Well, it’s now a couple of days since the Australian election produced an unexpected result, and those who thought that Opposition Leader Bill Shorten was a sure bet – as Bill himself did – are coming to terms with the prospect of Prime Minister Scott Morrison staying on for three more years.
Twitter is abuzz with anguished Aussies, complaining that the sky is falling in, they need to emigrate to New Zealand, they can’t face the future etc. etc.
Well, shit, that’s democracy, and it’s so bloody easy to whinge if the result doesn’t go the way you wanted.
Take a look at the professional politicians. Are they wringing their hands and sobbing that the world has ended?
No, of course not. They accept the voters’ decision and get on with it. Most of them are assured of jobs within the party political machine, win or lose, so it’s not that big a deal for them.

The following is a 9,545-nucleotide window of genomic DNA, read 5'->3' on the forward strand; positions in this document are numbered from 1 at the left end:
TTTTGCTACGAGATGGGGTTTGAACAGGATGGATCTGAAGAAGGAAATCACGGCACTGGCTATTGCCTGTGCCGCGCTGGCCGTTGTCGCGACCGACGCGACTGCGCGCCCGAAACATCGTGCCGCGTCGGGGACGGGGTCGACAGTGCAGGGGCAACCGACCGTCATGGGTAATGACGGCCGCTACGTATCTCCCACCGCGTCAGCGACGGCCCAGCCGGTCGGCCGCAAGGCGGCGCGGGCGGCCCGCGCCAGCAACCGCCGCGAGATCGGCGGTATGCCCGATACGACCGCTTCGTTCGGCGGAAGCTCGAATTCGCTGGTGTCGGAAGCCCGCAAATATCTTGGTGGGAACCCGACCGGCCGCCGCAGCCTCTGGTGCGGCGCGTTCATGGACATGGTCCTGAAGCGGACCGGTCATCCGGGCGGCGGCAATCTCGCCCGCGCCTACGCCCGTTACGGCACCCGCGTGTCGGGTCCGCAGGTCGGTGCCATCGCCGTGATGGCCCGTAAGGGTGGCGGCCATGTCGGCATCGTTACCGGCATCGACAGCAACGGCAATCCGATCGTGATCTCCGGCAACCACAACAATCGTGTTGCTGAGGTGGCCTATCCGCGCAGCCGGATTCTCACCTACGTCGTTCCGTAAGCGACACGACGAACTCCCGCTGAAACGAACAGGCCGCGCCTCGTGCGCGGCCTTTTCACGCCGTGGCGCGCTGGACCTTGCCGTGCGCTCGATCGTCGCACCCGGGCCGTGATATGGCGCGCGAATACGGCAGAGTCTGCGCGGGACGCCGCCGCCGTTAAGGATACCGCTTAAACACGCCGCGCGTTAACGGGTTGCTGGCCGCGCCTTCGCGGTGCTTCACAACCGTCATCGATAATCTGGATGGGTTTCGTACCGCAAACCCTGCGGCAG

Those who whinge, what do they do? Nothing, that’s what. Hey, go sign up with a political party, say you want to be a candidate next time round, and actually go do something. Winning an election is a lot more than stuffing a few leaflets into letterboxes and handing out how to vote cards on the day.
If your message is any good, go spruik it, convince a few unconvinced, get some momentum going. You know, talk to people, rather than just your mates on social media.
But no. Most people want someone else to save the world for them while they post likes to videos of funny cats.
At least in Australia they can’t use that ultimate lame cop-out: “Don’t blame me, I didn’t vote!”
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